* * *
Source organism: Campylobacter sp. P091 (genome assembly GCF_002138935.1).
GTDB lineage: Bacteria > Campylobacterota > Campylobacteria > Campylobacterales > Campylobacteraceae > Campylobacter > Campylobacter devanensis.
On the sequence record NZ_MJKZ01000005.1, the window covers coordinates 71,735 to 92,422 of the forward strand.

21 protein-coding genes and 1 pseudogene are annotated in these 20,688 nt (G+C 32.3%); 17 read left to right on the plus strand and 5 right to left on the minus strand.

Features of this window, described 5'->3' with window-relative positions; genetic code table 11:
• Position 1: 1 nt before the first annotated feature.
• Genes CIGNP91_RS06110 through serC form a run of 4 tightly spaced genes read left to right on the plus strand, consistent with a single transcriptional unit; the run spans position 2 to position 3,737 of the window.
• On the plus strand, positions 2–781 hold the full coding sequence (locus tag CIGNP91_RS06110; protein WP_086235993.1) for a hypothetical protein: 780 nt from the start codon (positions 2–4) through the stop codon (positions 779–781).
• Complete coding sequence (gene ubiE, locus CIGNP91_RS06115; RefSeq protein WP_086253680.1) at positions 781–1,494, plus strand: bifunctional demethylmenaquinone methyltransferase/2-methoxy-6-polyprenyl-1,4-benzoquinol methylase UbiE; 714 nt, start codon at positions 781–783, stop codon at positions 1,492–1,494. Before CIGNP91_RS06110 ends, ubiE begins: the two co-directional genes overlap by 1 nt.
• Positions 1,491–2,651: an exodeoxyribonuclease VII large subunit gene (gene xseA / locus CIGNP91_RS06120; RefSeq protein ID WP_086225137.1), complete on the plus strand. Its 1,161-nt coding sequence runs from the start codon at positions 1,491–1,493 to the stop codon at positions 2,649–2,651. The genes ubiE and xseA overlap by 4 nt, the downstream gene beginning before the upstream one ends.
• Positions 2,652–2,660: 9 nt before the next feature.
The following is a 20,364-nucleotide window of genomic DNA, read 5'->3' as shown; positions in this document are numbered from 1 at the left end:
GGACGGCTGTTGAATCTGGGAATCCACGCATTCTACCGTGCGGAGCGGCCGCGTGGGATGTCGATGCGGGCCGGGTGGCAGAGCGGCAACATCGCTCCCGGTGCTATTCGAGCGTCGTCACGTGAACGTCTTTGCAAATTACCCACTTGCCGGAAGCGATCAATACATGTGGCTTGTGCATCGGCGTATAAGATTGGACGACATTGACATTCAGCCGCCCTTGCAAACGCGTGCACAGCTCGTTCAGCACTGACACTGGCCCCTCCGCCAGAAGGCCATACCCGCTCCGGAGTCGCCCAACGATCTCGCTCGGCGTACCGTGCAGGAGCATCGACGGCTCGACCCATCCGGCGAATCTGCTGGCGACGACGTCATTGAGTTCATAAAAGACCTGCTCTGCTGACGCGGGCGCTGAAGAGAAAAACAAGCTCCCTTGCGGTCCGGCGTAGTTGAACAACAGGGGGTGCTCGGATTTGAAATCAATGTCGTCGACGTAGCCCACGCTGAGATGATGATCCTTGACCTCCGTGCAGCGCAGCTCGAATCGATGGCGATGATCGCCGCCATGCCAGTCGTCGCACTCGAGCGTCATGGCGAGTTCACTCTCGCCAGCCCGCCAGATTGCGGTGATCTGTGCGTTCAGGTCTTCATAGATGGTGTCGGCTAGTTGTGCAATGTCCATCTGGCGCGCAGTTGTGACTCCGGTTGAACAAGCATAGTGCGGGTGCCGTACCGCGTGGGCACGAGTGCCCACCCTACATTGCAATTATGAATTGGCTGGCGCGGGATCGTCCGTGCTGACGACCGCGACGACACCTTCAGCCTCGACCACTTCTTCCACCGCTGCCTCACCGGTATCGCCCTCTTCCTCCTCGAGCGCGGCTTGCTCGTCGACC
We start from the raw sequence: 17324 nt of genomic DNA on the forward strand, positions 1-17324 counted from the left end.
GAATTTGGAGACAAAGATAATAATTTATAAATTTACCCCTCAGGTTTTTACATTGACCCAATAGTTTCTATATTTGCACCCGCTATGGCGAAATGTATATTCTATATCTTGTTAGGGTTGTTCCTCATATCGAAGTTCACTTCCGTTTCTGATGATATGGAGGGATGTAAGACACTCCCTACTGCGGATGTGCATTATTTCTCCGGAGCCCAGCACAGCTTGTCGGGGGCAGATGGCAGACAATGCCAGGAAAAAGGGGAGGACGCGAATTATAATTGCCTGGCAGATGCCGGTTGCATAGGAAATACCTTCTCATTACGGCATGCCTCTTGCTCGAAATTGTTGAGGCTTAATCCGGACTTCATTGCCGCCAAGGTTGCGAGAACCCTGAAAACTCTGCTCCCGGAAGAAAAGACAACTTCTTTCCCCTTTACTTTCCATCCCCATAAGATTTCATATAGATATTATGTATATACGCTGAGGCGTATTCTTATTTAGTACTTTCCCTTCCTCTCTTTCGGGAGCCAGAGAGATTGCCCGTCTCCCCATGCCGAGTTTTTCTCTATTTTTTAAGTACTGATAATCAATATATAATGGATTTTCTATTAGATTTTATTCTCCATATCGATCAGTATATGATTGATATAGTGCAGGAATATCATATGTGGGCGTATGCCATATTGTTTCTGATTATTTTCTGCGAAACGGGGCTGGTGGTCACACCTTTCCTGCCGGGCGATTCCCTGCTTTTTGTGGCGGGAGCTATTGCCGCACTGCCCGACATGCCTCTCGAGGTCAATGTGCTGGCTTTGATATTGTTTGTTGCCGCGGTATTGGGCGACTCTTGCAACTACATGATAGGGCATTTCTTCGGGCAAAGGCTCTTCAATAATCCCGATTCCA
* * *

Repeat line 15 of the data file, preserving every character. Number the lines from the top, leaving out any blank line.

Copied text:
GAATTTGGAGACAAAGATAATAATTTATAAATTTACCCCTCAGGTTTTTACATTGACCCAATAGTTTCTATATTTGCACCCGCTATGGCGAAATGTATATTCTATATCTTGTTAGGGTTGTTCCTCATATCGAAGTTCACTTCCGTTTCTGATGATATGGAGGGATGTAAGACACTCCCTACTGCGGATGTGCATTATTTCTCCGGAGCCCAGCACAGCTTGTCGGGGGCAGATGGCAGACAATGCCAGGAAAAAGGGGAGGACGCGAATTATAATTGCCTGGCAGATGCCGGTTGCATAGGAAATACCTTCTCATTACGGCATGCCTCTTGCTCGAAATTGTTGAGGCTTAATCCGGACTTCATTGCCGCCAAGGTTGCGAGAACCCTGAAAACTCTGCTCCCGGAAGAAAAGACAACTTCTTTCCCCTTTACTTTCCATCCCCATAAGATTTCATATAGATATTATGTATATACGCTGAGGCGTATTCTTATTTAGTACTTTCCCTTCCTCTCTTTCGGGAGCCAGAGAGATTGCCCGTCTCCCCATGCCGAGTTTTTCTCTATTTTTTAAGTACTGATAATCAATATATAATGGATTTTCTATTAGATTTTATTCTCCATATCGATCAGTATATGATTGATATAGTGCAGGAATATCATATGTGGGCGTATGCCATATTGTTTCTGATTATTTTCTGCGAAACGGGGCTGGTGGTCACACCTTTCCTGCCGGGCGATTCCCTGCTTTTTGTGGCGGGAGCTATTGCCGCACTGCCCGACATGCCTCTCGAGGTCAATGTGCTGGCTTTGATATTGTTTGTTGCCGCGGTATTGGGCGACTCTTGCAACTACATGATAGGGCATTTCTTCGGGCAAAGGCTCTTCAATAATCCCGATTCCA